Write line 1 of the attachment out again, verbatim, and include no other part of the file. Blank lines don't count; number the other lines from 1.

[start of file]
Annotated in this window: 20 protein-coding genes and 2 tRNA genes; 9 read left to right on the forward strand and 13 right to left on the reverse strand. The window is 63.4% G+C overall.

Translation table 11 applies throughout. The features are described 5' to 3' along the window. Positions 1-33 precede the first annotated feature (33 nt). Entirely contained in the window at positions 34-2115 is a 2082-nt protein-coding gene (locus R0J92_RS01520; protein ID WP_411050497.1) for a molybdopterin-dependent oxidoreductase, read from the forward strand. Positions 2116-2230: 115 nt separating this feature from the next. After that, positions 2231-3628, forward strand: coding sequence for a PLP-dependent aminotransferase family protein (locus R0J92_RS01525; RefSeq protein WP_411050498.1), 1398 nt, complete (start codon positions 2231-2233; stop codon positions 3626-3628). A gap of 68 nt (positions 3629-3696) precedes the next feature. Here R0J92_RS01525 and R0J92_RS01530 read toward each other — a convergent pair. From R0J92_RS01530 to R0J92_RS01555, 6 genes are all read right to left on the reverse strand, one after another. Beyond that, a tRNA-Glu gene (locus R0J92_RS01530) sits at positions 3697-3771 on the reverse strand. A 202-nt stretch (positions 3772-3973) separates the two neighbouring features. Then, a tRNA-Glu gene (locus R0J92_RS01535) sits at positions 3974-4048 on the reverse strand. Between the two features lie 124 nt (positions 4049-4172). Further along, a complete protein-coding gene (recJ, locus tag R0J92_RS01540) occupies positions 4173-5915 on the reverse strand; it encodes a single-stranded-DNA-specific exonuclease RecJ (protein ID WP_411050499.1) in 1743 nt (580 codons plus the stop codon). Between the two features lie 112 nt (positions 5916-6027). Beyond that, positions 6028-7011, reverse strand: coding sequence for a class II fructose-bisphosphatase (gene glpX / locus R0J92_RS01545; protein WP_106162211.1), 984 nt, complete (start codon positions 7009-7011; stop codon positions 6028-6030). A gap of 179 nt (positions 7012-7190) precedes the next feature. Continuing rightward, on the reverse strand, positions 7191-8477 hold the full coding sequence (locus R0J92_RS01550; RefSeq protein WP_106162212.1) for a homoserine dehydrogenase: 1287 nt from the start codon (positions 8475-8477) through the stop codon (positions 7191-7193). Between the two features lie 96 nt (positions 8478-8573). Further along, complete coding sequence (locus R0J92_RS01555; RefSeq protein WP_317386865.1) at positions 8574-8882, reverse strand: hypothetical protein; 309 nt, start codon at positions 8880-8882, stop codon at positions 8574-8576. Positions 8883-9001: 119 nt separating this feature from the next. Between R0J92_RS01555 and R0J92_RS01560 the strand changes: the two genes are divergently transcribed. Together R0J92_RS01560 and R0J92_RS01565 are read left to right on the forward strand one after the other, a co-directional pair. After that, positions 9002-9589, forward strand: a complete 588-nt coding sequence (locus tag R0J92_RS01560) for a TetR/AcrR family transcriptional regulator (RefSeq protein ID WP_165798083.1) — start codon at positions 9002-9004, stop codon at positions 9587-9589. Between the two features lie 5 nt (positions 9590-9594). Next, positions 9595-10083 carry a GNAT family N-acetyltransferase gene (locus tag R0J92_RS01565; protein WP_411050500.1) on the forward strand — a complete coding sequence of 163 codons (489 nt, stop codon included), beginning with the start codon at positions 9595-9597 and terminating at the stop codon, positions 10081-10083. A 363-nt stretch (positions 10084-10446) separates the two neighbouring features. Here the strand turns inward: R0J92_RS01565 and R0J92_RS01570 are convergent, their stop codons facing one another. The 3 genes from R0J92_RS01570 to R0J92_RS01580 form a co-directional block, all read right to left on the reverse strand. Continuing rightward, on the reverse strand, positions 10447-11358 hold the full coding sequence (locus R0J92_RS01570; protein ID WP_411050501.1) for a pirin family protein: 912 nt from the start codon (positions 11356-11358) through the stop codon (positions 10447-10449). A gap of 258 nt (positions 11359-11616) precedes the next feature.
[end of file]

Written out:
Annotated in this window: 20 protein-coding genes and 2 tRNA genes; 9 read left to right on the forward strand and 13 right to left on the reverse strand. The window is 63.4% G+C overall.